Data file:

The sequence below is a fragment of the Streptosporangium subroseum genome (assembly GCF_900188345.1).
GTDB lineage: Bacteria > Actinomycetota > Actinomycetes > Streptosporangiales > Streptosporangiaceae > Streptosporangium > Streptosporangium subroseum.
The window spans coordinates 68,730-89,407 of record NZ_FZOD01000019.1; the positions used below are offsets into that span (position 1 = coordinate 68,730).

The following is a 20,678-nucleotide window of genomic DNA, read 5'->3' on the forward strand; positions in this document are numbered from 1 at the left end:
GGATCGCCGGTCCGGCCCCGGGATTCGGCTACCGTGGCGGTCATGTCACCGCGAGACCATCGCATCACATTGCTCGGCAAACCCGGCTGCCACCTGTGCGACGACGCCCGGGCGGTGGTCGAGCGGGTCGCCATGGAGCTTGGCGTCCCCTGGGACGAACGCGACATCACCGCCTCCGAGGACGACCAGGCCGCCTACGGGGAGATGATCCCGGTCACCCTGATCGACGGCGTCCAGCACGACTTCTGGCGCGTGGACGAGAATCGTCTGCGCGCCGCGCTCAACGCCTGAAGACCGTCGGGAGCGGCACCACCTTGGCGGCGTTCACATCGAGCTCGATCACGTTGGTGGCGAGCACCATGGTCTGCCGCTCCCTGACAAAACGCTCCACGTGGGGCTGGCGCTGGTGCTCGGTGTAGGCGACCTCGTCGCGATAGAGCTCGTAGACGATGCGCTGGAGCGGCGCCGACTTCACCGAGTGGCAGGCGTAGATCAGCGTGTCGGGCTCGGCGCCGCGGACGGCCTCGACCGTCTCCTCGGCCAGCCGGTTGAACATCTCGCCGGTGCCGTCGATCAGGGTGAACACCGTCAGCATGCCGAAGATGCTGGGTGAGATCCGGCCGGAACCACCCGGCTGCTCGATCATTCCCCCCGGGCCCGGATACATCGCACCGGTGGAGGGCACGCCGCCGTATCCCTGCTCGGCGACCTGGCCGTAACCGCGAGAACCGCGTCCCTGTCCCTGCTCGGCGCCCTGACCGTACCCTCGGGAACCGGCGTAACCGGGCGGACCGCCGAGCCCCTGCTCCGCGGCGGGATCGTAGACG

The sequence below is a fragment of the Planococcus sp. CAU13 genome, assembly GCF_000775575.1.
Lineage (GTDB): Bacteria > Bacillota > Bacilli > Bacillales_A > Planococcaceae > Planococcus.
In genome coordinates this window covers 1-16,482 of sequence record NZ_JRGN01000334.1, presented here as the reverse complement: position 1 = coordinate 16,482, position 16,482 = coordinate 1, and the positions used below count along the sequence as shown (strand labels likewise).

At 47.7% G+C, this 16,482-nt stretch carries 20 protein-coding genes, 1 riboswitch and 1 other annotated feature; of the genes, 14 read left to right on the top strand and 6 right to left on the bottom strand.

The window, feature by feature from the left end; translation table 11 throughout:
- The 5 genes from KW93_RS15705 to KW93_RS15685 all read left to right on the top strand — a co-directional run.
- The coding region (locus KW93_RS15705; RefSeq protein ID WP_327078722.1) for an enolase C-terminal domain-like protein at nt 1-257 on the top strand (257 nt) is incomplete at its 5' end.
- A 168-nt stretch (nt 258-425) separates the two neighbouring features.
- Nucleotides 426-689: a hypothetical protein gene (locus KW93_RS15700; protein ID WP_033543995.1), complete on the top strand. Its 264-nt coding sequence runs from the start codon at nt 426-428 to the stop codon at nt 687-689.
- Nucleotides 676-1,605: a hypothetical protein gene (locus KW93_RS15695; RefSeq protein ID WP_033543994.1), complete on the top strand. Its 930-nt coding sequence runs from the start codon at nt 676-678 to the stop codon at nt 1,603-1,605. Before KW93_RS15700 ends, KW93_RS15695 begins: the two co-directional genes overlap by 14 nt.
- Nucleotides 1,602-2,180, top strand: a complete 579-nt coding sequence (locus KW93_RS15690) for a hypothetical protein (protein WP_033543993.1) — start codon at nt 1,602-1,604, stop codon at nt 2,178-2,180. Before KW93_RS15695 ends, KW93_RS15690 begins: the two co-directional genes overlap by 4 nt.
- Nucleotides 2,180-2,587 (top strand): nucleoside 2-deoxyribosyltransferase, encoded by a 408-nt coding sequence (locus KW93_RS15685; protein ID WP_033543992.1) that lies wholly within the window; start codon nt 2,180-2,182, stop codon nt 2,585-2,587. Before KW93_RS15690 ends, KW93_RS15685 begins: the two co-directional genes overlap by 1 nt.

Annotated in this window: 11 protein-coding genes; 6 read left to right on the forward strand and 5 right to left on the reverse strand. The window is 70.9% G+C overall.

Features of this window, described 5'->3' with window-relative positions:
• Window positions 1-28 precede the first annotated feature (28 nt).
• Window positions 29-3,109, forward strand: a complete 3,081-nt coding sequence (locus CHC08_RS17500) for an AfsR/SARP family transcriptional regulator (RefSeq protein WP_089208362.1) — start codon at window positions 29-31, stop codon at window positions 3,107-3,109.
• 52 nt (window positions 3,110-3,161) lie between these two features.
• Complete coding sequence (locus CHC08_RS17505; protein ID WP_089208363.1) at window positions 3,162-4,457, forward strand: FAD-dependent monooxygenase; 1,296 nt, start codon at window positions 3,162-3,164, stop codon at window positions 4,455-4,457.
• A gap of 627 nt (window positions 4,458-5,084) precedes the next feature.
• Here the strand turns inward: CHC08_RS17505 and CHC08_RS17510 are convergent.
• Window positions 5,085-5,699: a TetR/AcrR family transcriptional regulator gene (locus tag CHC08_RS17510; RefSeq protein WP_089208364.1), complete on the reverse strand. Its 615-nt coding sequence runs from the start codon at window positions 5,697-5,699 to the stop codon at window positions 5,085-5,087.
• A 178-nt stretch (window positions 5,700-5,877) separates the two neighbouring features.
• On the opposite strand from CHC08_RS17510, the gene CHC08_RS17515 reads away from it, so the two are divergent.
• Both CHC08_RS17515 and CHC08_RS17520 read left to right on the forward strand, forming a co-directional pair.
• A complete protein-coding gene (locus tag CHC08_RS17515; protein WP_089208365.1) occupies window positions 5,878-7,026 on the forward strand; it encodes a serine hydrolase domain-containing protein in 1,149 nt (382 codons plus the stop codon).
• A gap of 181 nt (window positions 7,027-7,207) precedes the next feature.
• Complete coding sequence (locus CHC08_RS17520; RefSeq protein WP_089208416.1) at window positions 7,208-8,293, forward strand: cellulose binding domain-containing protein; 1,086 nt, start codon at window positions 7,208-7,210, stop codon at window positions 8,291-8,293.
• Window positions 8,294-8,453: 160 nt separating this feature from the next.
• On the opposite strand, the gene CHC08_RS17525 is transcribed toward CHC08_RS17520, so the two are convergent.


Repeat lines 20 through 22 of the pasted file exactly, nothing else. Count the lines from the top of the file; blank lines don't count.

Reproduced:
• Window positions 1-28 precede the first annotated feature (28 nt).
• Window positions 29-3,109, forward strand: a complete 3,081-nt coding sequence (locus CHC08_RS17500) for an AfsR/SARP family transcriptional regulator (RefSeq protein WP_089208362.1) — start codon at window positions 29-31, stop codon at window positions 3,107-3,109.
• 52 nt (window positions 3,110-3,161) lie between these two features.